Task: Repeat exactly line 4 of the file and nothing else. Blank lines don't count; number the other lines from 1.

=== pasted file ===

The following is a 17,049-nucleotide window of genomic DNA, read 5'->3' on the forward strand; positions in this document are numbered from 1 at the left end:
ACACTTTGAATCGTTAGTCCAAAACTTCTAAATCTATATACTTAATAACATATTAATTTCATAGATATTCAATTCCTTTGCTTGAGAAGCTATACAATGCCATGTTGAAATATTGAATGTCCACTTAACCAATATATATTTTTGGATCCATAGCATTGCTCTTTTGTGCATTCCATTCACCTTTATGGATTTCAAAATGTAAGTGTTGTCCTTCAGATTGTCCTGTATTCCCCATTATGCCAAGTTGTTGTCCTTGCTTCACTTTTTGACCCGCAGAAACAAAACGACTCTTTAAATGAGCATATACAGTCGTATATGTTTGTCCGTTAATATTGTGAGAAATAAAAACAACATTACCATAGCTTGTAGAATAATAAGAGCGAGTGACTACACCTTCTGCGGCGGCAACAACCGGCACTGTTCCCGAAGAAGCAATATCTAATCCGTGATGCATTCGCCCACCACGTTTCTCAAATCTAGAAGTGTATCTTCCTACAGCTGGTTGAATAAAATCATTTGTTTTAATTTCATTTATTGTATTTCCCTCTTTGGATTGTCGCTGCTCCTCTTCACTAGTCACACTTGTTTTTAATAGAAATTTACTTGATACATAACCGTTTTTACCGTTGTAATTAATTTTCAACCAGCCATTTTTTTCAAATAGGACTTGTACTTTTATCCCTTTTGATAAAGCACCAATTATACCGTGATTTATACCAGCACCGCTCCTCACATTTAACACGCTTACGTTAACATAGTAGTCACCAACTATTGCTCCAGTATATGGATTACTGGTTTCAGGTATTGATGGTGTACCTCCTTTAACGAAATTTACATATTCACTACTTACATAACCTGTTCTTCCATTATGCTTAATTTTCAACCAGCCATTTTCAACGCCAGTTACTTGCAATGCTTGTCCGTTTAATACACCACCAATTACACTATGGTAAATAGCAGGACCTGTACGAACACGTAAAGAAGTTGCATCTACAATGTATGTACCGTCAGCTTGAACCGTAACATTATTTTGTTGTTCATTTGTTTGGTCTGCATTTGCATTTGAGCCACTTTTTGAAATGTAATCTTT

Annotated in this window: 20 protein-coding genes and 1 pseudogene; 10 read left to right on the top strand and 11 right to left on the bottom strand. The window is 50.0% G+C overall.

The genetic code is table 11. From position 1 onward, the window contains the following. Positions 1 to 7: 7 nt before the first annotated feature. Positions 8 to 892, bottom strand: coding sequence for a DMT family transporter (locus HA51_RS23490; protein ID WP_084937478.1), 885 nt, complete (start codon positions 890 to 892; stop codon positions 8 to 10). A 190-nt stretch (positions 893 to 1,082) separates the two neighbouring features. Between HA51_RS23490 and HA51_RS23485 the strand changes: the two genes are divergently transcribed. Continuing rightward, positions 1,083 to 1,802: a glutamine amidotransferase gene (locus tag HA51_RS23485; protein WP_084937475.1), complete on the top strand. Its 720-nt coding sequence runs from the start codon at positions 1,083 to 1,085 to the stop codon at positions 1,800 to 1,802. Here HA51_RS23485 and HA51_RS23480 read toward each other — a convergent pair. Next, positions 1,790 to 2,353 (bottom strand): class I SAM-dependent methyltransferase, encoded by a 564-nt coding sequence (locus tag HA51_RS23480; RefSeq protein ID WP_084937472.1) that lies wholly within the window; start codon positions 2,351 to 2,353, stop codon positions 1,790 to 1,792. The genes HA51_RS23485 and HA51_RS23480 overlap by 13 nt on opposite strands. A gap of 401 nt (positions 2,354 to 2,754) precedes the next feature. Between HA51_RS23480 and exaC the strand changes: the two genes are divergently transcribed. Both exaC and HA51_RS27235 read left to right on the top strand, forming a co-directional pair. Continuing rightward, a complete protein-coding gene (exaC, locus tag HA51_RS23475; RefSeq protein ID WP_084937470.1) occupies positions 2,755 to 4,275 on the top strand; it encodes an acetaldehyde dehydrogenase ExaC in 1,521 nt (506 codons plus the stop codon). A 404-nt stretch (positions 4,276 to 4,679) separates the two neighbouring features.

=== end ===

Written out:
The genetic code is table 11. From position 1 onward, the window contains the following. Positions 1 to 7: 7 nt before the first annotated feature. Positions 8 to 892, bottom strand: coding sequence for a DMT family transporter (locus HA51_RS23490; protein ID WP_084937478.1), 885 nt, complete (start codon positions 890 to 892; stop codon positions 8 to 10). A 190-nt stretch (positions 893 to 1,082) separates the two neighbouring features. Between HA51_RS23490 and HA51_RS23485 the strand changes: the two genes are divergently transcribed. Continuing rightward, positions 1,083 to 1,802: a glutamine amidotransferase gene (locus tag HA51_RS23485; protein WP_084937475.1), complete on the top strand. Its 720-nt coding sequence runs from the start codon at positions 1,083 to 1,085 to the stop codon at positions 1,800 to 1,802. Here HA51_RS23485 and HA51_RS23480 read toward each other — a convergent pair. Next, positions 1,790 to 2,353 (bottom strand): class I SAM-dependent methyltransferase, encoded by a 564-nt coding sequence (locus tag HA51_RS23480; RefSeq protein ID WP_084937472.1) that lies wholly within the window; start codon positions 2,351 to 2,353, stop codon positions 1,790 to 1,792. The genes HA51_RS23485 and HA51_RS23480 overlap by 13 nt on opposite strands. A gap of 401 nt (positions 2,354 to 2,754) precedes the next feature. Between HA51_RS23480 and exaC the strand changes: the two genes are divergently transcribed. Both exaC and HA51_RS27235 read left to right on the top strand, forming a co-directional pair. Continuing rightward, a complete protein-coding gene (exaC, locus tag HA51_RS23475; RefSeq protein ID WP_084937470.1) occupies positions 2,755 to 4,275 on the top strand; it encodes an acetaldehyde dehydrogenase ExaC in 1,521 nt (506 codons plus the stop codon). A 404-nt stretch (positions 4,276 to 4,679) separates the two neighbouring features.